Iran Church Records

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For information about records for non-Christian religions in Iran, go to the Religious Records page.

Online Resources and Websites[edit | edit source]

Ancestry.com, findmypast.com, and MyHeritage.com can be searched free of charge at your local family history center or the Family History Library in Salt Lake City, Utah.

Historical Background[edit | edit source]

A number of Christian denominations are represented in Iran. Many members of the larger, older churches belong to minority ethnic groups – the Armenians and Assyrians-- having their own distinctive culture and language. The members of the newer, smaller churches are drawn both from the traditionally Christian ethnic minorities and converts from non-Christian background.

The main Christian churches are:

  • Armenian Apostolic Church of Iran (between 110,000, 250,000, and 300,000 adherents)
  • Assyrian Church of the East of Iran (about 11,000–20,000 adherents),
  • Chaldean Catholic Church of Iran (3,900 adherents as of 2014)
  • Catholic Church of Iran (about 21,380 adherents)
  • various other denominations, some examples are:
    • Presbyterian, including the Assyrian Evangelical Church
    • Pentecostal, including the Assyrian Pentecostal Church
    • Jama'at-e Rabbani (the Iranian Assemblies of God churches)
    • and the Anglican Diocese of Iran.

According to Operation World, there are between 7,000 and 15,000 members and adherents of the various Protestant, Evangelical and other minority churches in Iran, though these numbers are particularly difficult to verify under the current political circumstances.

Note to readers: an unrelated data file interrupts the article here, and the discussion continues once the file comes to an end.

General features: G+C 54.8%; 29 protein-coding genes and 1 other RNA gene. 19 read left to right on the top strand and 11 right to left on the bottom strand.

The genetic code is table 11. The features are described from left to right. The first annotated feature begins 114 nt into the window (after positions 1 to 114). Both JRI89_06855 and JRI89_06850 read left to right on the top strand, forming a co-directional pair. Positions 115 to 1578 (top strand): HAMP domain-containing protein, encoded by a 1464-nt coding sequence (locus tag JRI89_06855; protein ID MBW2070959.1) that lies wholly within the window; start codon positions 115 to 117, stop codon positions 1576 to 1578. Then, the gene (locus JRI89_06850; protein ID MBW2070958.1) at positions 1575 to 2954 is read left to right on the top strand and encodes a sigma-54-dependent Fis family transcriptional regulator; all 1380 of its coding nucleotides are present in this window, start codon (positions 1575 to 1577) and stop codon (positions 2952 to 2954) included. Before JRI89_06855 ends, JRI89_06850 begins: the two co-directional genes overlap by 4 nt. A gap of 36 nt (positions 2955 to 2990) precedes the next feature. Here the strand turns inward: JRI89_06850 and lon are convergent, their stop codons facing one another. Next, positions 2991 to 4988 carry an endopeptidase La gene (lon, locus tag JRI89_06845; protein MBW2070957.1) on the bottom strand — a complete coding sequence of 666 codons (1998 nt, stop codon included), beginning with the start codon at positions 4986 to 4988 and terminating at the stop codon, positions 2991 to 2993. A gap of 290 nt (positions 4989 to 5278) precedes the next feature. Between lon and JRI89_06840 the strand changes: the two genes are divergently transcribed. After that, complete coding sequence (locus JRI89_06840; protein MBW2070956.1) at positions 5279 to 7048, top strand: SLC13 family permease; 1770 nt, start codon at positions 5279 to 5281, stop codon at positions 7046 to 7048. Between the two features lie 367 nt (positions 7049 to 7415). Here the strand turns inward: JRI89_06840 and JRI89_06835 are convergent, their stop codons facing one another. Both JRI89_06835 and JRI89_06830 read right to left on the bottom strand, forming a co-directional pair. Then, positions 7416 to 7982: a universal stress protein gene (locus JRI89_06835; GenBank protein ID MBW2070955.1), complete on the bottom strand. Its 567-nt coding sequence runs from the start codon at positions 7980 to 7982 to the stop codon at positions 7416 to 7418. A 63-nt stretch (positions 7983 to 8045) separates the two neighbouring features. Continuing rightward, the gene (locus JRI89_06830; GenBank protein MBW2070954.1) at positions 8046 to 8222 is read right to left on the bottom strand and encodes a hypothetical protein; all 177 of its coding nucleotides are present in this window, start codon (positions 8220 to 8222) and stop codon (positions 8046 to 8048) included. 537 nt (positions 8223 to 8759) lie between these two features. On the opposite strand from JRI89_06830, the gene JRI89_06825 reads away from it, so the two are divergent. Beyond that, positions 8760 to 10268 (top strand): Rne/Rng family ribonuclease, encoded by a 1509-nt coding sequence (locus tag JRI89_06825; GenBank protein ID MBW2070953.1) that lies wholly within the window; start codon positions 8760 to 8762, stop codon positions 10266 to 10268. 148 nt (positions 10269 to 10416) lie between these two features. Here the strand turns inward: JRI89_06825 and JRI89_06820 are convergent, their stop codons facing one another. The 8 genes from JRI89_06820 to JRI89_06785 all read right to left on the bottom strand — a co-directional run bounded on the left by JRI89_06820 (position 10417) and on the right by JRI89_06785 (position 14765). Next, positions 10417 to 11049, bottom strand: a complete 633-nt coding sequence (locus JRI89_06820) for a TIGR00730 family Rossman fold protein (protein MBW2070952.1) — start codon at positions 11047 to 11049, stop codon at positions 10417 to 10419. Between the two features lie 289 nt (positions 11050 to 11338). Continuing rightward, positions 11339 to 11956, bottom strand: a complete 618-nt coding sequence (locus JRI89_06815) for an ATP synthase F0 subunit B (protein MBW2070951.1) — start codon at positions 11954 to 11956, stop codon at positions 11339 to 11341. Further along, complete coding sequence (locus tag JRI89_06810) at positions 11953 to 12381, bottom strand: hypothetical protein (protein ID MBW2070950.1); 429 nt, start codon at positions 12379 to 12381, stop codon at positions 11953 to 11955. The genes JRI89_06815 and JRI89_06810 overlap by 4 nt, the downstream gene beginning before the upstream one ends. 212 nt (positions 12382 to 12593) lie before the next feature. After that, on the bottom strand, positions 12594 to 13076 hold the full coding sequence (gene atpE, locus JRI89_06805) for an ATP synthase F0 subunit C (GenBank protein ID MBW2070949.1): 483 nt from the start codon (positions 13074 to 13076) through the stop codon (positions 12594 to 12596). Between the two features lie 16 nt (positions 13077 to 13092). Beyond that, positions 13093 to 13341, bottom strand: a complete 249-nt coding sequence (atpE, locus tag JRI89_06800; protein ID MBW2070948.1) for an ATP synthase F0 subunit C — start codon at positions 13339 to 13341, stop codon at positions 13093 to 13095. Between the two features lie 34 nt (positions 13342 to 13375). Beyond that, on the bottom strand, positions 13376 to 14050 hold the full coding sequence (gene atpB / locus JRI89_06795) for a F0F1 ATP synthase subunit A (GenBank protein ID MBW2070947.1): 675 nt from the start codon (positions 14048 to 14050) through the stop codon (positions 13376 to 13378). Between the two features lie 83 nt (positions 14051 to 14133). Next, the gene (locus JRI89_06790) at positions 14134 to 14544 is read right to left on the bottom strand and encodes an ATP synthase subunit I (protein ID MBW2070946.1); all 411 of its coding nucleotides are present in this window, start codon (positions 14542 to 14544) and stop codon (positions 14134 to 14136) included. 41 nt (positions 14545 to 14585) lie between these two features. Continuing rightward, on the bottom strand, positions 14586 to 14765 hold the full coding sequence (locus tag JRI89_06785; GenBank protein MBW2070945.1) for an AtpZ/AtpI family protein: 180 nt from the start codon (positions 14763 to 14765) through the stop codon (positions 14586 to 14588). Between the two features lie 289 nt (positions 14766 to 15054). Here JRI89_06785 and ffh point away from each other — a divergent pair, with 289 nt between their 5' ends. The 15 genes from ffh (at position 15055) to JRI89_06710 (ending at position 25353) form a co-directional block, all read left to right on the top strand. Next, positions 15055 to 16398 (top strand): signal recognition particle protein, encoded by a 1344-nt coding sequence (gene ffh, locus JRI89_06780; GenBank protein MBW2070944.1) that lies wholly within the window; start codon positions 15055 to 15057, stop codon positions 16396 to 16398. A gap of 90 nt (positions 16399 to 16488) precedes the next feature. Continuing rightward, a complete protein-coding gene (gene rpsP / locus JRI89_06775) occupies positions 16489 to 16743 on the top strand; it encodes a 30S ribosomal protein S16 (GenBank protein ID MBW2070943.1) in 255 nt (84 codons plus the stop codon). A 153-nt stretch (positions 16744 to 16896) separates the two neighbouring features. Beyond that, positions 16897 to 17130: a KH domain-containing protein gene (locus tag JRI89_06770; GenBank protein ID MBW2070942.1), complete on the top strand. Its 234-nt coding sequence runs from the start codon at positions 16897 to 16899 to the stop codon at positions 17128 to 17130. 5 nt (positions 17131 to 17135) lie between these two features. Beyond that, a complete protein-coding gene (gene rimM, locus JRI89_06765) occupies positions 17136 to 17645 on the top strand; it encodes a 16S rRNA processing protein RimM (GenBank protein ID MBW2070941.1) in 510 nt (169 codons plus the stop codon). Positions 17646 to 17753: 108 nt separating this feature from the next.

The International Religious Freedom Report 2004 by the U.S. State Department quotes a somewhat higher total number of 300,000 Christians in Iran, and states the majority of whom are ethnic Armenians followed by ethnic Assyrians.[1]

Information Recorded in the Records[edit | edit source]

Different denominations, different time periods, and practices of different record keepers will effect how much information can be found in the records. This outline will show the types of details which might be found (best case scenario):

Baptisms[edit | edit source]

In Catholic and Anglican records, children were usually baptized a few days after birth, and therefore, the baptism record proves date of birth. Other religions, such as Baptists, baptized at other points in the member's life. Baptism registers might give:

  • baptism date
  • the infant's name
  • parents' names
  • father's occupation
  • status of legitimacy
  • occasionally, names of grandparents
  • names of witnesses or godparents, who may be relatives
  • birth date and place
  • the family's place of residence
  • death information, as an added note or signified by a cross

Marriages[edit | edit source]

Marriage registers can give:

  • the marriage date
  • the names of the bride and groom
  • indicate whether the bride and groom were single or widowed
  • their ages
  • birth dates and places for the bride and groom
  • their residences
  • their occupations
  • birthplaces of the bride and groom
  • parents' names (after 1800)
  • the names of previous spouses and their death dates
  • names of witnesses, who might be relatives.

Burials[edit | edit source]

Burial registers may give:

  • the name of the deceased
  • the date and place of death or burial
  • the deceased's age
  • place of residence
  • cause of death
  • the names of survivors, especially a widow or widower
  • deceased's birth date and place
  • parents' names, or at least the father's name



How to Find Records[edit | edit source]

Digital Copies of Church Records in the FamilySearch Catalog[edit | edit source]

Watch for digitized copies of church records to be added to the collection of the FamilySearch Library. Some records might have viewing restrictions, and can only be viewed at a Family History Center near you, and/or by members of supporting organizations. To find records:

a. Click on the records of Iran.
b. Click on Places within Iran and a list of towns will appear.
c. Click on your town if it appears, or the location which you believe was the parish which served your town or village.
d. Click on the "Church records" topic. Click on the blue links to specific record titles.